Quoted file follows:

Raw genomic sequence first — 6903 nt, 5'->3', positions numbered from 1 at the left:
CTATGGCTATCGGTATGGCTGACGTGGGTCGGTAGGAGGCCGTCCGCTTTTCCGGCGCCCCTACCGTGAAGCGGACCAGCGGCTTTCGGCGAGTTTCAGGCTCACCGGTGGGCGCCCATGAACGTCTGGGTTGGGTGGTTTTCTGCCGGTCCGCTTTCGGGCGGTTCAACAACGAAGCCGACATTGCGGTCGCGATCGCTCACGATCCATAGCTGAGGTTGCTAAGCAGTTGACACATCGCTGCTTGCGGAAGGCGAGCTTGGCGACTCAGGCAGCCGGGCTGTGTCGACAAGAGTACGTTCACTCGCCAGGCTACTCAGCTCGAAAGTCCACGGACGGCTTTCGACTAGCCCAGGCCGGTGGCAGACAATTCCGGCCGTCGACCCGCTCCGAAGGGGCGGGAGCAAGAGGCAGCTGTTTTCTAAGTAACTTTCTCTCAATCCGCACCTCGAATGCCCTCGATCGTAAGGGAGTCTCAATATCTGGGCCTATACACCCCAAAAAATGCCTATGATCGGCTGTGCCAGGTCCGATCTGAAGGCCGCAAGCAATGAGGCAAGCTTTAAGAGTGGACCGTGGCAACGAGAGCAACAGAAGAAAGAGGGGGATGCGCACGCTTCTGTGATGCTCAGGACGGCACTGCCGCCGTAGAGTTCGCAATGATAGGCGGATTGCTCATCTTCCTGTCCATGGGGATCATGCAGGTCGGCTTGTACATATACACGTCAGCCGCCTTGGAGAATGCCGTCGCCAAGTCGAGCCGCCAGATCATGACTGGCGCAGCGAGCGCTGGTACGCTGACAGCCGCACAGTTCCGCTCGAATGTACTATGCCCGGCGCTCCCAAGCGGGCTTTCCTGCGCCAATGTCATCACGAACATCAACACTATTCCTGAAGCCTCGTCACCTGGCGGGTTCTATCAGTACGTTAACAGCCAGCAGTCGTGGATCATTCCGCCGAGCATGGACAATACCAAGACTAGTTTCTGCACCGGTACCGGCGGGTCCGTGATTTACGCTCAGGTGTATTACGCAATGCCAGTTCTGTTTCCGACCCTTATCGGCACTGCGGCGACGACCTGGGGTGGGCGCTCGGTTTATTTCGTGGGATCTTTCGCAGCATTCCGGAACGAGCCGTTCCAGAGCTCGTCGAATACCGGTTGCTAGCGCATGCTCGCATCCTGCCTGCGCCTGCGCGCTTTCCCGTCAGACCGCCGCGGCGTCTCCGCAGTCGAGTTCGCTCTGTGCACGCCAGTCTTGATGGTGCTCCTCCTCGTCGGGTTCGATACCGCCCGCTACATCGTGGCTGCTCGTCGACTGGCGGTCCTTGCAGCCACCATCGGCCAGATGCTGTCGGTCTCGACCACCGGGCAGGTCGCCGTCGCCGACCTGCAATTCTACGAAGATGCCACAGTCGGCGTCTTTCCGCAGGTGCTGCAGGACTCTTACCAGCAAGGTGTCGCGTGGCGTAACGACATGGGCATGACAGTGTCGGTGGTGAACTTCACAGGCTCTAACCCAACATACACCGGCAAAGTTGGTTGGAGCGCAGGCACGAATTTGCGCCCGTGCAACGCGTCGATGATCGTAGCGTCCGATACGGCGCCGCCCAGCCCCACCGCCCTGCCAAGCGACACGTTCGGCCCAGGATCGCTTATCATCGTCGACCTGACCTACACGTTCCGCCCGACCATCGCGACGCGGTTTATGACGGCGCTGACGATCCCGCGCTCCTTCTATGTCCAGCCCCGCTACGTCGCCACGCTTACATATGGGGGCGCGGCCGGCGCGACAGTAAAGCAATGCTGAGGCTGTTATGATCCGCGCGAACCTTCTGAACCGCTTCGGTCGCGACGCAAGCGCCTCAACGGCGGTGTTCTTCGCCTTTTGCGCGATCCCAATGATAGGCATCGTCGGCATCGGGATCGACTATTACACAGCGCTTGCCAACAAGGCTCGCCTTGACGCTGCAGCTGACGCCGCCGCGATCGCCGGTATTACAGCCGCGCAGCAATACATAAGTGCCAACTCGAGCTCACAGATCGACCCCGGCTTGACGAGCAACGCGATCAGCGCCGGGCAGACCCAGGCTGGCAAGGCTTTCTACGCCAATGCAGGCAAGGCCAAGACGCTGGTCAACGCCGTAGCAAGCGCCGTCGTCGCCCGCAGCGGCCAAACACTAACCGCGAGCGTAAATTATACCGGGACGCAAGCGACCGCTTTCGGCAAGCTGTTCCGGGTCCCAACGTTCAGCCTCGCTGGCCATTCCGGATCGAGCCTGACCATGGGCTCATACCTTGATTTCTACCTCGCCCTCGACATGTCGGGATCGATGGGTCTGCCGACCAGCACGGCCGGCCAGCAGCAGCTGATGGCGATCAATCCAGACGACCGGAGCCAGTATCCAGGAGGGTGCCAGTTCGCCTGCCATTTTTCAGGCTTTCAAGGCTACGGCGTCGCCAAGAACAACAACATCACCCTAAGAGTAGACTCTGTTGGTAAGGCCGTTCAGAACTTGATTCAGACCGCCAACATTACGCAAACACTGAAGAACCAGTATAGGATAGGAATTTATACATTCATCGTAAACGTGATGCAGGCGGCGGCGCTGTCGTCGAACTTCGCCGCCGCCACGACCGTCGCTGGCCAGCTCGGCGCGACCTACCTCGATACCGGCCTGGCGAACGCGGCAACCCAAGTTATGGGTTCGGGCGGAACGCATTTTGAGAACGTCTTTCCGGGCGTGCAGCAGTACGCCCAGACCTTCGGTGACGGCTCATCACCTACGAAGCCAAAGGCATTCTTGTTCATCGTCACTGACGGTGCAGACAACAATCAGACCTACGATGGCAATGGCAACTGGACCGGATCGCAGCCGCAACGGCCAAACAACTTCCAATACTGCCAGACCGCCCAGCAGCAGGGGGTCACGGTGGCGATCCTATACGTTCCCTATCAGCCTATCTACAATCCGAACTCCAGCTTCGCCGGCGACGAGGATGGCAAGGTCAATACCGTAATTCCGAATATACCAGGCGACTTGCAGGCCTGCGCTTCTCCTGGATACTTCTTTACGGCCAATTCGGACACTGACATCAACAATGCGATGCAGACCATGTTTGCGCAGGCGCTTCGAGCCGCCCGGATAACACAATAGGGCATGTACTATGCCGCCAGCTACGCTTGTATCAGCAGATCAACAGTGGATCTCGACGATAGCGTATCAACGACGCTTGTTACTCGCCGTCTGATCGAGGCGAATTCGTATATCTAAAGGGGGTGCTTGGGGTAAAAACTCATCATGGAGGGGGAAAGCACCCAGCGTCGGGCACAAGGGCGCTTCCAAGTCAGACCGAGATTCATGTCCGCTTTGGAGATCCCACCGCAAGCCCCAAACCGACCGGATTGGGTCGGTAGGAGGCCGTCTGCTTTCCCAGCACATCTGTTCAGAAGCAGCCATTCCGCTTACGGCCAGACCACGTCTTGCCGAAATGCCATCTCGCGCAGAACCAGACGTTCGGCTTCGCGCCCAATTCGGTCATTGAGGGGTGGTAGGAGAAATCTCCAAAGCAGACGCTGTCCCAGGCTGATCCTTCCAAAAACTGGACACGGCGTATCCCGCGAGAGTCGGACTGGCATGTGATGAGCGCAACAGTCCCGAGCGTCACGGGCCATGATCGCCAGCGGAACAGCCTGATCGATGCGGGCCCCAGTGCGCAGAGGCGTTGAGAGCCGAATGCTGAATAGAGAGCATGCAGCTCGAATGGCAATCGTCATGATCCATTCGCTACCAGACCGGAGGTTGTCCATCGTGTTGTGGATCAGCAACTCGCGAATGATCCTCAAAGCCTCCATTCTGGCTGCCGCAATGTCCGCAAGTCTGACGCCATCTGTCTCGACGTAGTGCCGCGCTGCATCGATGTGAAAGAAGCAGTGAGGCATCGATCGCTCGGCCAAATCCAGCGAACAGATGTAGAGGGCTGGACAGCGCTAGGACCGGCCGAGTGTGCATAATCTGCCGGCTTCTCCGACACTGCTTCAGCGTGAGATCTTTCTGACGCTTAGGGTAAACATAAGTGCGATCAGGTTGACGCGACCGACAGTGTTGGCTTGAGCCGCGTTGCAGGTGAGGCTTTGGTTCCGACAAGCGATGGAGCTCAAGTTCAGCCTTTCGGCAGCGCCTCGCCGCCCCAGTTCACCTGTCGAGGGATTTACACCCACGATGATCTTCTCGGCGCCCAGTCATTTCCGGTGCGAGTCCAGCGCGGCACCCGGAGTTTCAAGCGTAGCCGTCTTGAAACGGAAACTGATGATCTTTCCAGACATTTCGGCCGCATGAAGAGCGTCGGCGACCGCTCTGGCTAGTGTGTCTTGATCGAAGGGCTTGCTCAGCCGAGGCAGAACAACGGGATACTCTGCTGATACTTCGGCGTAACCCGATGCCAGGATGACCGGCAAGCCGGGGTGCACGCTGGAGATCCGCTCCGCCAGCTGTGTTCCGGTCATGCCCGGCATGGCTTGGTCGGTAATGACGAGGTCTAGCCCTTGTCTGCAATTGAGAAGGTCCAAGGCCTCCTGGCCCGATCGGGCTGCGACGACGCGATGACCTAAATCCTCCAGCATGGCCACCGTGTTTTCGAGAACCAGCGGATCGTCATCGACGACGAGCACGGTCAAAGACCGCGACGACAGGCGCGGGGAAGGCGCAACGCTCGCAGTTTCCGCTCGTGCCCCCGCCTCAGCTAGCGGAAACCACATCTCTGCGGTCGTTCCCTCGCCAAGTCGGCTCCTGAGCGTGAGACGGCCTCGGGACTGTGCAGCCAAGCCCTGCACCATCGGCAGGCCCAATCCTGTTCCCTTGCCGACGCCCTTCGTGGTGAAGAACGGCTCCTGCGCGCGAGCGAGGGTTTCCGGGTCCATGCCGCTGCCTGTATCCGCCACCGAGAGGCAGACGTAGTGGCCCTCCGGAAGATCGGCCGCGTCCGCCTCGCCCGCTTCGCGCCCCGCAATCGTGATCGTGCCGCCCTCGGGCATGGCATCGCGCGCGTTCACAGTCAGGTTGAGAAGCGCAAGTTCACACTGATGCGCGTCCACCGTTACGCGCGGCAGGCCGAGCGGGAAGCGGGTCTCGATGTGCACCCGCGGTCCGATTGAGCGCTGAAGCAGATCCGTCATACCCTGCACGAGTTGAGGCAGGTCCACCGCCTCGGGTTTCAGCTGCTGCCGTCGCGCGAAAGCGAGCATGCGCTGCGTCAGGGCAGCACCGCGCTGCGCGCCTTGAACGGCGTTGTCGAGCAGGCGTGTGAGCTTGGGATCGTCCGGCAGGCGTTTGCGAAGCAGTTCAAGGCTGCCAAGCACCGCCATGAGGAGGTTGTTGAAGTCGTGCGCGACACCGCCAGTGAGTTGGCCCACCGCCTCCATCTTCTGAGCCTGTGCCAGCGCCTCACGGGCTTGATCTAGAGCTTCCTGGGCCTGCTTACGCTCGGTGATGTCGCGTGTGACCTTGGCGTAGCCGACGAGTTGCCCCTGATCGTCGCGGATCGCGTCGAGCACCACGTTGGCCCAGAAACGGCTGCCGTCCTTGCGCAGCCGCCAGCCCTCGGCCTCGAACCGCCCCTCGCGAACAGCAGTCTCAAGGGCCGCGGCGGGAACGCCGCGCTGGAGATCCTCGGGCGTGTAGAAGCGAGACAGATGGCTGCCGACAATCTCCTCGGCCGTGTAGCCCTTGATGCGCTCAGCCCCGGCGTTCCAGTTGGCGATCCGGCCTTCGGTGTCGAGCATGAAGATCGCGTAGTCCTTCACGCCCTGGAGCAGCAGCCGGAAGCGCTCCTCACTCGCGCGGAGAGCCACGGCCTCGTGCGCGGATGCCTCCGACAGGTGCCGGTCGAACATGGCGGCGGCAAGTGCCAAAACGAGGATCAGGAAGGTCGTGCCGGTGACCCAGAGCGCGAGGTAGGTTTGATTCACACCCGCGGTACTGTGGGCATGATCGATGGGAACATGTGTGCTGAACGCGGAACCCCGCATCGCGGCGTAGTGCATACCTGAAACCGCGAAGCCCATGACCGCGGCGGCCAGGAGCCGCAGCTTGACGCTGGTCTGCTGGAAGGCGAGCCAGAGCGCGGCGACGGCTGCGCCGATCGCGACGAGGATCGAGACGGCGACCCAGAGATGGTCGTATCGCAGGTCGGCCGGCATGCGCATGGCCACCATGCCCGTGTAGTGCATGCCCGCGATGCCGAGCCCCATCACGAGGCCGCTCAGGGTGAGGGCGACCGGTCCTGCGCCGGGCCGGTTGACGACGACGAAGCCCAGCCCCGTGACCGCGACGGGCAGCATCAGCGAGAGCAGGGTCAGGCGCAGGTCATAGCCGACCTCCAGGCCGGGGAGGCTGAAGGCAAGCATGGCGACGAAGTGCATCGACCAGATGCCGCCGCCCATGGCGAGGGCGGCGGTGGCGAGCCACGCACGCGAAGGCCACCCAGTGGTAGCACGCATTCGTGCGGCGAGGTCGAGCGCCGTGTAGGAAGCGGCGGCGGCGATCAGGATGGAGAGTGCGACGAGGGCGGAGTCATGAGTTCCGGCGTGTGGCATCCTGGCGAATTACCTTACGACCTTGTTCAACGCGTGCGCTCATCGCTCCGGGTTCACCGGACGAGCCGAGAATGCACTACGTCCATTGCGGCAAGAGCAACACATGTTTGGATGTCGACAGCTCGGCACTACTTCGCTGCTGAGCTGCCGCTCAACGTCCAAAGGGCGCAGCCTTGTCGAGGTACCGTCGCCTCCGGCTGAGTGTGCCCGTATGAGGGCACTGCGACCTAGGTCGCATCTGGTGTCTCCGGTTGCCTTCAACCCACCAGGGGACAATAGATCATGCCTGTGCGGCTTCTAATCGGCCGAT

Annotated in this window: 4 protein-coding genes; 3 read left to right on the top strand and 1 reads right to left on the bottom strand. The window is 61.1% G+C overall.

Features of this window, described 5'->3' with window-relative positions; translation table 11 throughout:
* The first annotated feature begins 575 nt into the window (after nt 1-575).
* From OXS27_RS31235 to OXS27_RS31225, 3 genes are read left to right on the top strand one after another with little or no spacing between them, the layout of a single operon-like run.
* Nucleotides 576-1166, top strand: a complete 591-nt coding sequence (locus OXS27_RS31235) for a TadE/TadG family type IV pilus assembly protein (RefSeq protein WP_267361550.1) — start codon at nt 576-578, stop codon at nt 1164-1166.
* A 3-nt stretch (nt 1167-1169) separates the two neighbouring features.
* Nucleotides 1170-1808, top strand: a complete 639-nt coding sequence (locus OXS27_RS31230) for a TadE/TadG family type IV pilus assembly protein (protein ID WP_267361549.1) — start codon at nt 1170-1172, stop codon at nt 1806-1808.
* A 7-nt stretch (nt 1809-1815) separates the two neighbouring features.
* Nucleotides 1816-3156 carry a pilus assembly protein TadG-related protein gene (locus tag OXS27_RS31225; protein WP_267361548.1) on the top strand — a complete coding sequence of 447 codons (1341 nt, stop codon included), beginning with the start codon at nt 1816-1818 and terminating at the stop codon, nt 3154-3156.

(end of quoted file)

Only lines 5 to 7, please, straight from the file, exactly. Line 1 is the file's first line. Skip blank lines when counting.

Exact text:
* The first annotated feature begins 575 nt into the window (after nt 1-575).
* From OXS27_RS31235 to OXS27_RS31225, 3 genes are read left to right on the top strand one after another with little or no spacing between them, the layout of a single operon-like run.
* Nucleotides 576-1166, top strand: a complete 591-nt coding sequence (locus OXS27_RS31235) for a TadE/TadG family type IV pilus assembly protein (RefSeq protein WP_267361550.1) — start codon at nt 576-578, stop codon at nt 1164-1166.